In 2000, atmospheric chemist Paul Crutzen coined the term “Anthropocene” to describe the geologic epoch during which human activity (primarily, the burning of fossil fuels) has significantly altered the earth. Geologists formally adopted the term in 2016. And yet, resistance to the fact of human-caused climate change remains rampant. If we are to preserve our species by reversing humans’ catastrophic impact on earth systems, we must facilitate a deeper cultural understanding of our relationship with the planet. The Imagining the Anthropocene series presents books of poetry that imagine humans’ impact on a geologic scale.
My sophomore year of college, I found myself obsessed with geologic inquiry: I reveled in its precision, its dedication to the act of witness in spite of incomplete evidence. Every geologic inference must be based in observation, every perception cataloged. Geology’s scientific method is distinct from the other sciences in which hypotheses are typically tested through experimentation. It’s more like history or archaeology: a process of searching through what artifacts remain, inferring a broader terrestrial meaning.
When geologists examine an outcrop, they know that the visible rock units are not necessarily presented in the order in which they formed. Units might have been pinched out or folded—they might have faulted straight through. They might have metamorphosed from their original composition into something new—some may have weathered away. Yet these fragments are evidence toward the larger story of a place.
In every part of every living thing
is stuff that once was rock
In blood the minerals
of the rock
Lorine Niedecker’s poem “Lake Superior” cracks open the human history of its eponymous source. Its thirteen fragments splice together geologic details, explorers’ diaries, and firsthand observations to trace white settlers’ incursions into “America’s / Northwest.” She treats research and perception like a geologist treats a rock, as a concrete observation around which a narrative coheres.
It’s rare to find a complete, preserved account of the earth from any given period in time. Erosion erases the record. You have to piece together the evidence from whatever artifacts remain. While “Lake Superior” was originally published in 1968 in England, Niedecker’s work captured a new interest from feminist scholars in the early 2000s. In 2013, Wave Books published Lake Superior: Lorine Niedecker’s Poem and Journal Along with Other Sources, Documents, and Readings. This slim, resplendent volume traces the poem’s origins in a form akin to the poem’s own nonsequential chronicle of the lake.
The book begins with a clean, airy printing of “Lake Superior.” Within the texts that follow, Wave intersperses facsimiles of Niedecker’s typescripts, ending the book with her handwritten geology notes. Each facsimile is visually arresting; the dark background of the approximated typing paper is inlaid into Lake Superior’s stark white page, linking this volume’s pages with the physical act of writing and the world which Niedecker so acutely observed.
Niedecker began gathering material for “Lake Superior” when she worked as an editor at the WPA’s Federal Writers Project. She contributed historical, folkloric, and scientific research to the guidebook Wisconsin: A Guide to the Badger State (1941), in which “Trip 14A” was first published. The reprinted selection from the guidebook highlights place names in small caps, emphasizing the artifacts of language Niedecker selected for the poem. In “Lake Superior Country,” the journal from her 1966 road trip around Lake Superior, she wrote, “How does Sault Sainte Marie—for instance Sault become Soo? Indian-French-English.” The poem treats naming as evidence of the conquest’s mark upon the land:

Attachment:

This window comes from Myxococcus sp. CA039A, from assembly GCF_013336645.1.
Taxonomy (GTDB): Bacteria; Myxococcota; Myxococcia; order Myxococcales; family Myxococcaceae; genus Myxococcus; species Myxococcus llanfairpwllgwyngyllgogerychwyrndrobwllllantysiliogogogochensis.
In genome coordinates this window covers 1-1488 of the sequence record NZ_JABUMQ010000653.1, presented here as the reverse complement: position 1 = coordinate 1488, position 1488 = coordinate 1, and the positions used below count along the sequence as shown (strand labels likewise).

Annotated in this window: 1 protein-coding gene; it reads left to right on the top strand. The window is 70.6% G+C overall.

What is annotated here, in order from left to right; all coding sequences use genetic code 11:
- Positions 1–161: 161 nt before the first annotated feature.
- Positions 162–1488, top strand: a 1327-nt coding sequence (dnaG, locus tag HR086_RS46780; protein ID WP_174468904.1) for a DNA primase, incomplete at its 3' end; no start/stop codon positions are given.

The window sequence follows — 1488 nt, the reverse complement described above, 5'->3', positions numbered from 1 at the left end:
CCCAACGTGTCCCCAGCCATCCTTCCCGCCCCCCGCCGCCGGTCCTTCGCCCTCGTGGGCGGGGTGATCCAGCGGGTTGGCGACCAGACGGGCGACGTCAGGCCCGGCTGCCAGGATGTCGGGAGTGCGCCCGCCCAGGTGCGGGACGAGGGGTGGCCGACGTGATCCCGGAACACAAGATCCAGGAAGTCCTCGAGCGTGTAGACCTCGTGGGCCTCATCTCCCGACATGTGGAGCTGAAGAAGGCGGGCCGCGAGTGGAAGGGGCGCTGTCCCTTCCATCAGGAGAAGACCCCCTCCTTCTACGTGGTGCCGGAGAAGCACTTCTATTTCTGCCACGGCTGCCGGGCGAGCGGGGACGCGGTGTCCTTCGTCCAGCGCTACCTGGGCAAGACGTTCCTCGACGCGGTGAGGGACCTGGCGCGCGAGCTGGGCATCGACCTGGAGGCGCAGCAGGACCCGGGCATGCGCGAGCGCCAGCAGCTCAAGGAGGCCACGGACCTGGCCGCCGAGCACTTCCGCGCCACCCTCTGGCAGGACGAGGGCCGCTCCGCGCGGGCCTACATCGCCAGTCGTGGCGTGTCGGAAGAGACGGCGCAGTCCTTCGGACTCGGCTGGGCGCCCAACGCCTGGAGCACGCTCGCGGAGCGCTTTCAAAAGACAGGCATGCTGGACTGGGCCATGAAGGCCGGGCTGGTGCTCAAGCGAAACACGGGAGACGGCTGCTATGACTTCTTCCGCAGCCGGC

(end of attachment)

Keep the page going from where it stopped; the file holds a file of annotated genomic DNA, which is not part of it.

Schoolcraft left the Soo—canoes
US pennants, masts, sails
chanting canoemen, barge
Schoolcraft’s journals became fodder for Longfellow’s (in)famous “Song of Hiawatha,” but Niedecker’s journals and poem make no mention of other poets’ interpretations of Lake Superior. Instead, she focused on firsthand accounts. At the Federal Writers Project, Niedecker worked with the great naturalist Aldo Leopold, whose essay “On a Monument to a Pigeon” appears in this volume. In context with diaries written by European interlopers Pierre Espirit Radisson (1661) and Henry Rowe Schoolcraft (1832), Leopold’s essay offers a damning critique of the Midwest’s burgeoning industry. The occasion of Leopold’s essay was the dedication of a statue erected in memory of the Passenger Pigeon, a species driven to extinction by human hunters. He writes, “Men still live who, in their youth, remember pigeons. Trees still live who, in their youth, were shaken by a living wind. But a decade hence only the oldest oaks will remember, and at long last only the hills will know.” While there’s no concrete historical link between Leopold’s essay and Niedecker’s poem, her fragment carries the gravity of Leopold’s words:
Did not man
maimed by no
mash the cobalt
of that bird
Niedecker’s precise, imagistic fragments take inspiration from geologic and historical logs, and their elisions prove as important as their details. “[T]hat bird” lives in “cobalt and carnelian” mineral names borrowed for colors (or is it vice-versa?)—names left as detritus on rocks and creatures, names that will weather away.
The Wave Books compilation elides an introduction, as well as an editor’s name; its single scholarly essay adds little in a volume of thrilling primary sources. These excerpts refuse any single perspective. Like a geologic interpreter, the reader is left to reconcile Niedecker’s “vast, massive, glorious corruption of rock and language.” I take this challenge as an invocation: let such fragments resonate in new contexts, again and again and again.